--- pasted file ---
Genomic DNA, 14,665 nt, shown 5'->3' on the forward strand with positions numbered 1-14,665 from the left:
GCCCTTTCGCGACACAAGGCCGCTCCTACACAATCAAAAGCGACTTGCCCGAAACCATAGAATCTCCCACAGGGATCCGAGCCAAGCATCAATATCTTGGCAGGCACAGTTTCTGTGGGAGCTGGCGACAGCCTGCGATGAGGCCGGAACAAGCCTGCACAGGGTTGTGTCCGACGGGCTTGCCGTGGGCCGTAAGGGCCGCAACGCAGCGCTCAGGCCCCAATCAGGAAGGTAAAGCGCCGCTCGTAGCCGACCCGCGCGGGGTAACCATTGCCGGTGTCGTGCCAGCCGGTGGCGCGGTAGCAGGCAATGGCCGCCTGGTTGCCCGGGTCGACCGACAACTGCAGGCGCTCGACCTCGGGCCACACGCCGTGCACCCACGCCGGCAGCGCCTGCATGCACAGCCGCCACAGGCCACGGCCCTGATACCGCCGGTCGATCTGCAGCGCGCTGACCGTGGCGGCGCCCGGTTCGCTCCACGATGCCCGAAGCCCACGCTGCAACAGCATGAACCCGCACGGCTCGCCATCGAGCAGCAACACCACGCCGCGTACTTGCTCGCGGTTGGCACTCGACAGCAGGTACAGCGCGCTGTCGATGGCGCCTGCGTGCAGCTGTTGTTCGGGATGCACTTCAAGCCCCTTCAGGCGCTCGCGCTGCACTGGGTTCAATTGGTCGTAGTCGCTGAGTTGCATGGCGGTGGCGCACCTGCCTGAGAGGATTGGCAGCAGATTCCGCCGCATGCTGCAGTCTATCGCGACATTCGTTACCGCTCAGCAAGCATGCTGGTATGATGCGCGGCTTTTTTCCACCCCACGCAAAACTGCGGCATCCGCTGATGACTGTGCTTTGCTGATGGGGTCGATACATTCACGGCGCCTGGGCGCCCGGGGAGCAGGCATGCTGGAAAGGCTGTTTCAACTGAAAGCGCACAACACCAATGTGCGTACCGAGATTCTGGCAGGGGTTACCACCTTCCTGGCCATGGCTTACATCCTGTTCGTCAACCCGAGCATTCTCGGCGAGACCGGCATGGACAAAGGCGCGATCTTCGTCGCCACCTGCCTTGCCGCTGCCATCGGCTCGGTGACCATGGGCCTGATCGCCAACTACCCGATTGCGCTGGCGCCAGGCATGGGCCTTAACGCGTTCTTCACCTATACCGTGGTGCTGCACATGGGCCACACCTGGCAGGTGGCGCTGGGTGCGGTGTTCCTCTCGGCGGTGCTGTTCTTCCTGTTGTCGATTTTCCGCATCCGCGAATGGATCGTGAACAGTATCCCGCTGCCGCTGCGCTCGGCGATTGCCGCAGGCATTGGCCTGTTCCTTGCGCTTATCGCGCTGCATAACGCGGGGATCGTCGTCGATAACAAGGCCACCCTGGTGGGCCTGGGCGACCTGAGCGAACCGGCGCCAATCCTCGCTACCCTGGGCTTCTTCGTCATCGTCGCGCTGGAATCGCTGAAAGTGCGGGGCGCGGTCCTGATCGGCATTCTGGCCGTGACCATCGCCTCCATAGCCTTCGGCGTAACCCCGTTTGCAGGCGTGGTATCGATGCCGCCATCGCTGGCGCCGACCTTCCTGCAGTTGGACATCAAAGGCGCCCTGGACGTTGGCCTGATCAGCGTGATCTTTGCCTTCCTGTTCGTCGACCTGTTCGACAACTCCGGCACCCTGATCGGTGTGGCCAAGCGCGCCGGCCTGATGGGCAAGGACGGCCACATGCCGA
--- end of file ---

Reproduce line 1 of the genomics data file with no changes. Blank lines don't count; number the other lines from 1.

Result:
Genomic DNA, 14,665 nt, shown 5'->3' on the forward strand with positions numbered 1-14,665 from the left: